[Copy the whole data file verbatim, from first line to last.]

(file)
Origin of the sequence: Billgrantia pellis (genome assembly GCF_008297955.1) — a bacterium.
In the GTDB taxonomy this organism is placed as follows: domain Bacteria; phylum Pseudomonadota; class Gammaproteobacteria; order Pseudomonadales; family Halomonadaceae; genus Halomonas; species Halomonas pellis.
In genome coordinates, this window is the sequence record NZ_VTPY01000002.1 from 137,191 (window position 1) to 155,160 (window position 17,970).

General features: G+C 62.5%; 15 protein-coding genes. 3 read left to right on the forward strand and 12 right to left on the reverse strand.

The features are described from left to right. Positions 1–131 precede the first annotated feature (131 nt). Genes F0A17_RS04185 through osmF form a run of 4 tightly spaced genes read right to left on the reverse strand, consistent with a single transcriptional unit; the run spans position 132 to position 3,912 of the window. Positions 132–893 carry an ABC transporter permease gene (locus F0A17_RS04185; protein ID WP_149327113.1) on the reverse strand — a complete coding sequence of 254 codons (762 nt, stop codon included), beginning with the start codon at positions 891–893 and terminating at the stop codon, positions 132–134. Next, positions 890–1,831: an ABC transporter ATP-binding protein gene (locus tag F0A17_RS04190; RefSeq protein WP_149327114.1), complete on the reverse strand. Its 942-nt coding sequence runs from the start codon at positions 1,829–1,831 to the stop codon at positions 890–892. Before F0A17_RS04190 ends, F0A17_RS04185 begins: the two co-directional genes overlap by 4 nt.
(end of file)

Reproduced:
Origin of the sequence: Billgrantia pellis (genome assembly GCF_008297955.1) — a bacterium.
In the GTDB taxonomy this organism is placed as follows: domain Bacteria; phylum Pseudomonadota; class Gammaproteobacteria; order Pseudomonadales; family Halomonadaceae; genus Halomonas; species Halomonas pellis.
In genome coordinates, this window is the sequence record NZ_VTPY01000002.1 from 137,191 (window position 1) to 155,160 (window position 17,970).

General features: G+C 62.5%; 15 protein-coding genes. 3 read left to right on the forward strand and 12 right to left on the reverse strand.

The features are described from left to right. Positions 1–131 precede the first annotated feature (131 nt). Genes F0A17_RS04185 through osmF form a run of 4 tightly spaced genes read right to left on the reverse strand, consistent with a single transcriptional unit; the run spans position 132 to position 3,912 of the window. Positions 132–893 carry an ABC transporter permease gene (locus F0A17_RS04185; protein ID WP_149327113.1) on the reverse strand — a complete coding sequence of 254 codons (762 nt, stop codon included), beginning with the start codon at positions 891–893 and terminating at the stop codon, positions 132–134. Next, positions 890–1,831: an ABC transporter ATP-binding protein gene (locus tag F0A17_RS04190; RefSeq protein WP_149327114.1), complete on the reverse strand. Its 942-nt coding sequence runs from the start codon at positions 1,829–1,831 to the stop codon at positions 890–892. Before F0A17_RS04190 ends, F0A17_RS04185 begins: the two co-directional genes overlap by 4 nt.